Unfortunately, after Lee's death there was an organized campaign of character assassination against Longstreet that was orchestrated by Jubal Early, William Nelson Pendleton, and William Jones. This cabal went so far as to fabricate the charge that Lee had ordered a dawn attack on 2 July at Gettysburg which Longstreet failed to execute as ordered. Lee's staff officers, Walter Taylor and Charles Marshall, attested there was no such order ever given. The charge that Longstreet was always slow was also a fabrication of Early's.

Regards,
Cash
 

gary

Captain
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Feb 20, 2005
Jackson was exhausted (and his men weren't much better off). Douglas Freeman addresses it in Vol. 1 of Lee's Lieutenants.
 

8thvacav

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Feb 20, 2005
Hi,
What I'm going by on Longstreet is what Porter Alexander said in his auto bio. Thanks for your opinions.
Martin
 

cash

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Which version of Alexander's memoirs are you using? There are two versions, _Military Memoirs of a Confederate_ and _Fighting for the Confederacy._ The two versions have some differences. Alexander wrote what became _Fighting for the Confederacy_ without looking to publish it. He intended it only for his family, so his viewpoints of the various personalities is more candid and more personal. He had intended to publish _Military Memoirs of a Confederate_ from the beginning, so he was writing with an eye toward who would read it and who might feel offended.

This is from _Fighting for the Confederacy:_ "Gen. Longstreet entirely misconceived his orders, &amp; instead of marching straight down the Nine Mile Road &amp; massing in front of G. W. Smith, he crosses over to the Williamsburg Road, to get behind D. H. Hill. Of course he would not have done it had he not conceived himself ordered to do it. And, in crossing over, his troops met &amp; blocked the road of Huger's troops en route for the Charles City Road, where they were to open the ball. It is said that when they met Huger asked Longstreet which of them was the older &amp; ranking maj. genl., &amp; entitled to take precedence; &amp; that Longstreet said that he knew himself to be the senior, on which H. surrendered the road to him. It afterward turned out that Huger was the senior." [Edward Porter Alexander, _Fighting for the Confederacy: The Personal Recollections of General Edward Porter Alexander,_ p. 85] This portion is not discussing the Seven Days, but rather is concerning Fair Oaks/Seven Pines. Longstreet doesn't seem to come under any criticism at all from Alexander for his role in the Seven Days.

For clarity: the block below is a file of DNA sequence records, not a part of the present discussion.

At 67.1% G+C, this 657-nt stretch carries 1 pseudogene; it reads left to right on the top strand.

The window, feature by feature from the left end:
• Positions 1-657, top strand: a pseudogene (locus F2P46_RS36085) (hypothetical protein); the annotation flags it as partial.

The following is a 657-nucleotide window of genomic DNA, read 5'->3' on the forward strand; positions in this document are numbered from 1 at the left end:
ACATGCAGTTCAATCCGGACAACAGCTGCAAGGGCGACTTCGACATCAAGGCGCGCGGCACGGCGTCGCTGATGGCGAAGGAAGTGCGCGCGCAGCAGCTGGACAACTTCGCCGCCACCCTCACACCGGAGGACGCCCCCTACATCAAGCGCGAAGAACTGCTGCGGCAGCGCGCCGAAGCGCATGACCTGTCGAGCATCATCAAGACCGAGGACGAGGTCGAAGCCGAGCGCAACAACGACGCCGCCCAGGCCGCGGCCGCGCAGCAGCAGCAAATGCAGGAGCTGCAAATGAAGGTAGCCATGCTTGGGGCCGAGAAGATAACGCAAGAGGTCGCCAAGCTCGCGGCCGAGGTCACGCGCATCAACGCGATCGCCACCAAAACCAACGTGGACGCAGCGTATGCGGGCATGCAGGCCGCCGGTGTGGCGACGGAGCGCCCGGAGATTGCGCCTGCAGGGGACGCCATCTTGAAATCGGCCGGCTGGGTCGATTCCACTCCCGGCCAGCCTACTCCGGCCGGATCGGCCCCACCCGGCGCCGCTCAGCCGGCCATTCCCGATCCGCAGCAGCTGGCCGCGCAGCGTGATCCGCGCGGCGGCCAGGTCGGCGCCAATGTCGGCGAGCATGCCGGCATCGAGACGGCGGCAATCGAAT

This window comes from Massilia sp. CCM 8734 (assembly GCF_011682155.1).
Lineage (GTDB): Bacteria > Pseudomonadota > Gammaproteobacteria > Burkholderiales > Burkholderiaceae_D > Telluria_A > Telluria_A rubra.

"Thanks for your opinions."
-----------
Actually, I gave you General Lee's opinions about Longstreet.

Regards,
Cash
 

8thvacav

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Feb 20, 2005
Hi Cash,
I didn’t realize there were two books till last night. The one I’m reading now is “Fighting for the Confederacy”. Your right, it was 7 Pines where Longstreet took the wrong route. Maybe I’m wrong about Longstreet but I just can’t like the guy. There are so many negative things I’ve read about him that makes me feel this way. Like Gettysburg and when he was out West and 7 Pines. Back to Jackson. Alexander didn’t think being tired was a valid reason for Jackson’s troops being late getting into the battles. Alexander said that Jackson didn’t want to fight on Sunday so he let his troops rest. I’m not downing Jackson because I think he was one of the best generals ever but being late was so out of tune for him and it never happened again up till the time of his death. It’s still is a mystery to me. Thanks for helping me out on this topic.
Regards, Martin
 

cash

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Right here.
Martin,

Jackson fought several times on Sunday. Alexander really wasn't in a position to know what Jackson's problems were. James I. Robertson goes over Jackson's situation in his biography, <u>Stonewall Jackson: The Man, the Soldier, the Legend.</u> Jackson had just come through the Valley Campaign and rushed ahead of his troops to meet with Lee and Longstreet. He then rushed back to his troops and basically had no sleep at all for days. With another general it wouldn't have been so bad, but Jackson kept all his plans to himself, and if he wasn't directing things they didn't get done. When he basically collapsed physically from exhaustion, there was nobody else who could tell his men where to go and what to do.

Much of the bad press Longstreet got concerning Gettysburg had to do with the campaign of character assassination launched against him by Jubal Early.

Regards,
Cash
 

jac

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Feb 20, 2005
As general background, we should remember that, until 1861, the US Army was very small. No one dreamed that armies as large as the AOP or the ANV would ever exist in America. Consequently, no one was ever trained in how to handle, supply, or fight an army of the size each side had at the 7 Days.